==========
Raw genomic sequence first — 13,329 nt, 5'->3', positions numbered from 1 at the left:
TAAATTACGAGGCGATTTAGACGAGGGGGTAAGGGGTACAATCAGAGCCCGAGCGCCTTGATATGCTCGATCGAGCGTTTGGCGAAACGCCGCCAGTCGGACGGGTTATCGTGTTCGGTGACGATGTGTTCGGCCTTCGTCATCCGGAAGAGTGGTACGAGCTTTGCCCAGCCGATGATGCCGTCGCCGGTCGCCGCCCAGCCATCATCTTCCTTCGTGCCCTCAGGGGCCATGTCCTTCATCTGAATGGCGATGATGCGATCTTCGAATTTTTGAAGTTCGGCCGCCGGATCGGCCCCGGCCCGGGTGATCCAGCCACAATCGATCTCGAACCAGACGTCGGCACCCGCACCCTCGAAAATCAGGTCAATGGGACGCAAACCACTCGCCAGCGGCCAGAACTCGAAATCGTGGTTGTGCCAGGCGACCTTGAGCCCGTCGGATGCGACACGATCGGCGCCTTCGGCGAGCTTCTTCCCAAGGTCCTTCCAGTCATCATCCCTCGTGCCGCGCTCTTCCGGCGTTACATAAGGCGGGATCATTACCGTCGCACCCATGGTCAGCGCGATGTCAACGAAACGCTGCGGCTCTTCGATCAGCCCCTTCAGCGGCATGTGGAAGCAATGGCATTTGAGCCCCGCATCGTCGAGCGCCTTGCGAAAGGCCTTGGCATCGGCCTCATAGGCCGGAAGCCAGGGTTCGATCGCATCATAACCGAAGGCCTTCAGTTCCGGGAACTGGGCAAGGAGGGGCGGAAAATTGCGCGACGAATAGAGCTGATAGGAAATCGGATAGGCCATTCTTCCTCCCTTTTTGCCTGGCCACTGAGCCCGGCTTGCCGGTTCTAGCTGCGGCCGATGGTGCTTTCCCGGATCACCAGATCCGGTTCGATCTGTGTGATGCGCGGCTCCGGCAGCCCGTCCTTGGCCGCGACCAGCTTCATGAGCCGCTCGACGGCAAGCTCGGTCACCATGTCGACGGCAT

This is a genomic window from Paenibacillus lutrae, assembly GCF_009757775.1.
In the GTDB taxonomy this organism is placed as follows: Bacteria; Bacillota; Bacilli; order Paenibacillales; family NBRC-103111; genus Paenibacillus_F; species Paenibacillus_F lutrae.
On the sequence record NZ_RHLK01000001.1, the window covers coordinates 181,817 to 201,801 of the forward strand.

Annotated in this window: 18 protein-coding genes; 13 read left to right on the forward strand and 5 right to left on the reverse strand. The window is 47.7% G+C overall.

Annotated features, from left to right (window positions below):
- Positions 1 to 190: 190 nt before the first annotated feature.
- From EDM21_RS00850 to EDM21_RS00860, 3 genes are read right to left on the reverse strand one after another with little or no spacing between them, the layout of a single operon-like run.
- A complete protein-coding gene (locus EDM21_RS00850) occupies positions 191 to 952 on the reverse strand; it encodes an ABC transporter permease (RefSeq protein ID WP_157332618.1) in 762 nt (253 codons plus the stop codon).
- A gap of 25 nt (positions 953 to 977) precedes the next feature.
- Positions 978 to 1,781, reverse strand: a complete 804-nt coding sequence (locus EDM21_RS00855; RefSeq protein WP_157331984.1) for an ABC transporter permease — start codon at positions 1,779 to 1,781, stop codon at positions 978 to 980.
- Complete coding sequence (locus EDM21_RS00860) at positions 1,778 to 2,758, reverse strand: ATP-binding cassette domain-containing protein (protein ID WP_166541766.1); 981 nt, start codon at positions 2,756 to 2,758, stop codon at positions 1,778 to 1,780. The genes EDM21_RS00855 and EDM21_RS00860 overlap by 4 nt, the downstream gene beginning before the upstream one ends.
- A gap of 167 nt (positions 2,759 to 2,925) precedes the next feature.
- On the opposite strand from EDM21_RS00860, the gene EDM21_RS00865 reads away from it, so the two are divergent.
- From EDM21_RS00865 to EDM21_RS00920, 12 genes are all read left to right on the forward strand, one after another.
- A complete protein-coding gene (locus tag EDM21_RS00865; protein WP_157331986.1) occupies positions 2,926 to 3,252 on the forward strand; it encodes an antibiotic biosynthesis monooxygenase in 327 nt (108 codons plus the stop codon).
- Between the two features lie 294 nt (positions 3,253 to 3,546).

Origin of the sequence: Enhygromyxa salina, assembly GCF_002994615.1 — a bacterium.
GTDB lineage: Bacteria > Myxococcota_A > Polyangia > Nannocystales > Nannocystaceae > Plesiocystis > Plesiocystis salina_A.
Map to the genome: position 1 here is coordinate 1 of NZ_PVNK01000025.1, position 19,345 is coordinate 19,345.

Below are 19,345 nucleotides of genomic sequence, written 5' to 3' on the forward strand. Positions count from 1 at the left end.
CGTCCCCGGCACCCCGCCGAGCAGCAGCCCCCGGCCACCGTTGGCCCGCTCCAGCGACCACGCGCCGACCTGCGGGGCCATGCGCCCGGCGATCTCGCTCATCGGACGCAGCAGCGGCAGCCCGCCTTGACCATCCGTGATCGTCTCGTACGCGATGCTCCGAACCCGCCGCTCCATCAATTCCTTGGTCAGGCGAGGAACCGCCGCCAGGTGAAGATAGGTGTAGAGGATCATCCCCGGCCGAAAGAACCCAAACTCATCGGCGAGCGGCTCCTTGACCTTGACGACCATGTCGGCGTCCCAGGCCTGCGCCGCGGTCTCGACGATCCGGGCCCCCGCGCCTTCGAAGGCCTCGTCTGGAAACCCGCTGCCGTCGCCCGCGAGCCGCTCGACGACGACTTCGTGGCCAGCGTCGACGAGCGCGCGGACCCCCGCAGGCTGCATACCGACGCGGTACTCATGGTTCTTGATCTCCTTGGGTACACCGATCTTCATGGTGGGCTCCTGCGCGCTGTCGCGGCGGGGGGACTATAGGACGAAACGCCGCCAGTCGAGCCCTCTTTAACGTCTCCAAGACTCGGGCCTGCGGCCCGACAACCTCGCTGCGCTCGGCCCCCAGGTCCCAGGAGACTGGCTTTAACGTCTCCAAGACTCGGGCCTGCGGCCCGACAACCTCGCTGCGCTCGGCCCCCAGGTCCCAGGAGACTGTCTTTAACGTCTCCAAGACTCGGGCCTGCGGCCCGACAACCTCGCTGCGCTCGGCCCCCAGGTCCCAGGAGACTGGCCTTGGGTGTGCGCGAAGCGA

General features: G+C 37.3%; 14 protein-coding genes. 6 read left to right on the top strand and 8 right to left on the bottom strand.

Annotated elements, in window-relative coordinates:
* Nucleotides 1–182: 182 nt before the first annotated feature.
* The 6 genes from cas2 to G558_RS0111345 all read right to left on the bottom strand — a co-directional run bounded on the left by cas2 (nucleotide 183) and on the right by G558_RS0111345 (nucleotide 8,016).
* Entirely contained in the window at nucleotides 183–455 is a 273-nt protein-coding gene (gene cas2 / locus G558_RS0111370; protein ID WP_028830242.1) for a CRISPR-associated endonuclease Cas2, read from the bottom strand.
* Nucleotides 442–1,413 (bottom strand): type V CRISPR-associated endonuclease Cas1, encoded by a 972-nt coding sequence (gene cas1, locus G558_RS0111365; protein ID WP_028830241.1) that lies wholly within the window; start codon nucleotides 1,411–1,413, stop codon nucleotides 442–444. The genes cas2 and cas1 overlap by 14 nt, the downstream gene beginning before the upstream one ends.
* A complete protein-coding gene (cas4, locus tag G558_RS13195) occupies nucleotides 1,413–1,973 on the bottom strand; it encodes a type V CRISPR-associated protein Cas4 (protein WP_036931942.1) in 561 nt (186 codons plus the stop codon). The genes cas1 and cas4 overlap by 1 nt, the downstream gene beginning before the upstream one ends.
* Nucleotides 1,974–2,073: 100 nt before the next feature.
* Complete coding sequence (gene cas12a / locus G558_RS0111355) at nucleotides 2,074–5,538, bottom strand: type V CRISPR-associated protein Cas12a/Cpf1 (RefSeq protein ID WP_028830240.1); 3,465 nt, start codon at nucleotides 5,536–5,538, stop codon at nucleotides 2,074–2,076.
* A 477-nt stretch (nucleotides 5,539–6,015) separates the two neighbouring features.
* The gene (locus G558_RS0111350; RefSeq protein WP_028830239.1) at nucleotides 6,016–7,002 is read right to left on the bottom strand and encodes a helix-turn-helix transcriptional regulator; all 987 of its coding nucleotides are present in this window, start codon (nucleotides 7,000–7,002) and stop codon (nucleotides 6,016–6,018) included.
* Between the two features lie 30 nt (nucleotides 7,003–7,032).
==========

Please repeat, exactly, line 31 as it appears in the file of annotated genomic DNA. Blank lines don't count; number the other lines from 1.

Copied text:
* Nucleotides 1,974–2,073: 100 nt before the next feature.